Before joining Stanford in 2006, I taught at NYU’s Tisch School of the Arts and University of Minnesota. In addition to teaching undergraduate and graduate classes in my home department, over the years I served as Director of Undergraduate Studies, Director of Graduate Studies, and Chair (2015-2019). Some of the highlights from my tenure as Chair are: devising a strategic plan for the department that yielded the current structure of our undergraduate program, supervising the return of the department to the renovated Roble Gym, the establishment of Nitery Experimental Theater as the first fully student-run theater space on campus, working with the Dean’s office to set up Carl Weber graduate fellowships, and opening TAPS season-planning process to include all members of the department who are willing to participate (students, faculty, staff). As of the fall of 2021, I again assumed the role of Director of Undergraduate Studies. It is my hope that in this capacity I will be able to help TAPS re-open after the COVID closure.

  • Jisha Menon

    Jisha Menon

    Associate Professor of Theater and Performance Studies and, by courtesy, of Comparative Literature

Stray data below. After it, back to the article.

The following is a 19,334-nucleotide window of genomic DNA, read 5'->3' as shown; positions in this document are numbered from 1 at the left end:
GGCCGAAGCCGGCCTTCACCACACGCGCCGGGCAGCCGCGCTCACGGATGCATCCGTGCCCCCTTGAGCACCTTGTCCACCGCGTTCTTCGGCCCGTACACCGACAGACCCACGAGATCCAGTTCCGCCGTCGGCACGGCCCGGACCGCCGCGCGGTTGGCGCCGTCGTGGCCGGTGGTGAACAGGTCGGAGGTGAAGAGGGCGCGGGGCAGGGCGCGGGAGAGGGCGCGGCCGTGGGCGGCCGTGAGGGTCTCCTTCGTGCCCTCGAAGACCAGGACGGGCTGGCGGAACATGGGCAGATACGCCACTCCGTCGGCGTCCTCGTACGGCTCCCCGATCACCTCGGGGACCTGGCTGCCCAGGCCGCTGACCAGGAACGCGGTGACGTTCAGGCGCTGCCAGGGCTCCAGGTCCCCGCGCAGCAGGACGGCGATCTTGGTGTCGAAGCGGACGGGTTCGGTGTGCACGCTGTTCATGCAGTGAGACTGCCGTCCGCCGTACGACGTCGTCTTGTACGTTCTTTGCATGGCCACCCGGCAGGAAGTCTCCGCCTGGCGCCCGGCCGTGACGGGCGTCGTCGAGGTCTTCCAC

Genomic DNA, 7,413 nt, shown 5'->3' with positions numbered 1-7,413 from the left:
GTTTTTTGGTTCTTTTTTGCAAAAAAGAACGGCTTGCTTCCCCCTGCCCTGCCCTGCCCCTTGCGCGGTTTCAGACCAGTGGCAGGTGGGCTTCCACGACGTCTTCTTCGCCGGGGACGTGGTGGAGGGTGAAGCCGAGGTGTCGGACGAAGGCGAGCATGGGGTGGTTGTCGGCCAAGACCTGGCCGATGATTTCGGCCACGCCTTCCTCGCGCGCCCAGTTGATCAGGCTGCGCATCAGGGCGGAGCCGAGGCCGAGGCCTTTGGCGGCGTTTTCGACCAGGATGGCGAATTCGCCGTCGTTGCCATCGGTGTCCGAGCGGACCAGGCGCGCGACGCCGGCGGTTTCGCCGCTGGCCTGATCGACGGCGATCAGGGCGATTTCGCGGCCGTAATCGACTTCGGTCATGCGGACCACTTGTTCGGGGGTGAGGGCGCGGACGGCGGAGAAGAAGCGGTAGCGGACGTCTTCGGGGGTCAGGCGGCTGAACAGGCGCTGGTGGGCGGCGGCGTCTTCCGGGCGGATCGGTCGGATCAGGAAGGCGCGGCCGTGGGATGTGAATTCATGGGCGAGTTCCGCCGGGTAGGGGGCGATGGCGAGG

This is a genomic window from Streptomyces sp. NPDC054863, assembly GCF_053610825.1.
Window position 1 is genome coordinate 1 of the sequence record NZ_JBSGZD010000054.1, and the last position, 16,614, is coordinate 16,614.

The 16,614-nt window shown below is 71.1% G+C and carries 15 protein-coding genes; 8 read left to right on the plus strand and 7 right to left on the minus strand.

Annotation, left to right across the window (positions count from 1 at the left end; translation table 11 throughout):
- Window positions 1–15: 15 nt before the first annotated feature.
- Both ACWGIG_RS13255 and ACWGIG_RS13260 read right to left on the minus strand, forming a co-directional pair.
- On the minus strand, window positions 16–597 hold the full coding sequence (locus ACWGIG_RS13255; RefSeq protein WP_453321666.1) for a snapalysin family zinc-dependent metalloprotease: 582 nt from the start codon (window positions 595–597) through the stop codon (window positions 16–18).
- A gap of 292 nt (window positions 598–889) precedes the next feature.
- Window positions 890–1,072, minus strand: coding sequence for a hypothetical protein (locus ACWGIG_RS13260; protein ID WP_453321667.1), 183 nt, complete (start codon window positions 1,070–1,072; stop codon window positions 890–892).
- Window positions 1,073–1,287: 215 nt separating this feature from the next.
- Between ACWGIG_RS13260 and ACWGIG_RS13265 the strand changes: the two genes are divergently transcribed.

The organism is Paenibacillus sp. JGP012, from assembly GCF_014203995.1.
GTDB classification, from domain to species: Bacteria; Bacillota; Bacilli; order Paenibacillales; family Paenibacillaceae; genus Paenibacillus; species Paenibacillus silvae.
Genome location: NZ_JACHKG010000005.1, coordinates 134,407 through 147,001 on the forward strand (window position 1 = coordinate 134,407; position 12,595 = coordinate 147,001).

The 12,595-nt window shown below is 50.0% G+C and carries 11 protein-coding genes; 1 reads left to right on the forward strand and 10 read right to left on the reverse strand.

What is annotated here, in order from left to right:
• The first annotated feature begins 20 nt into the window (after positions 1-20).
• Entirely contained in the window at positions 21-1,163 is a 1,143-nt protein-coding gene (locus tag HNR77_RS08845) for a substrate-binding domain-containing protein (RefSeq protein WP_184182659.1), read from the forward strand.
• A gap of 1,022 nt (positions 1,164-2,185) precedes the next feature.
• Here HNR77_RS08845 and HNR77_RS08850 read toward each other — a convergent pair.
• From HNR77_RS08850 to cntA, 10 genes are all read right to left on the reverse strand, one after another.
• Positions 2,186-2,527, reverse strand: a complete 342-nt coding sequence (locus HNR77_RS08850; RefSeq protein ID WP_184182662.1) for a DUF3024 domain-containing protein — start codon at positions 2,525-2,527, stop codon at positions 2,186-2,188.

BioJisha Menon is a scholar of postcolonial theory and performance studies whose research interests lie at the intersection of law and performance; race and the carceral state; affect theory, cities, and capitalism; gender and sexuality; cosmopolitanism and nationalism. She is the author of the forthcoming book, Brutal Beauty: Aesthetics and Aspiration in Urban India (Northwestern UP, 2021,) which considers the city and the self as aesthetic projects that are renovated in the wake of neoliberal economic reforms in India. The study explores how discourses of beauty are mobilized toward anti-democratic ends. Sketching out scenes of urban aspiration and its dark underbelly, the book delineates the creative and destructive potential of India’s lurch into contemporary capitalism. Her first book, The Performance of Nationalism: India, Pakistan and the Memory of Partition (Cambridge UP, 2013), examines the affective and performative dimensions of nation-making. The book recuperates the idea of "mimesis" to think about political history and the crisis of its aesthetic representation, while also paying attention to the mimetic relationality that undergirds the encounter between India and Pakistan. She is also co-editor of two volumes: Violence Performed: Local Roots and Global Routes of Conflict (with Patrick Anderson) (Palgrave-Macmillan Press, 2009) and Performing the Secular: Religion, Representation, and Politics (with Milija Gluhovic) (Palgrave Macmillan, 2017.) She has published essays on the Indian partition, diasporic feminist theatre, political violence and performance, transnational queer theory, and neoliberal urbanism. Previously, she served as Assistant Professor of English at the University of British Columbia in Vancouver, Canada.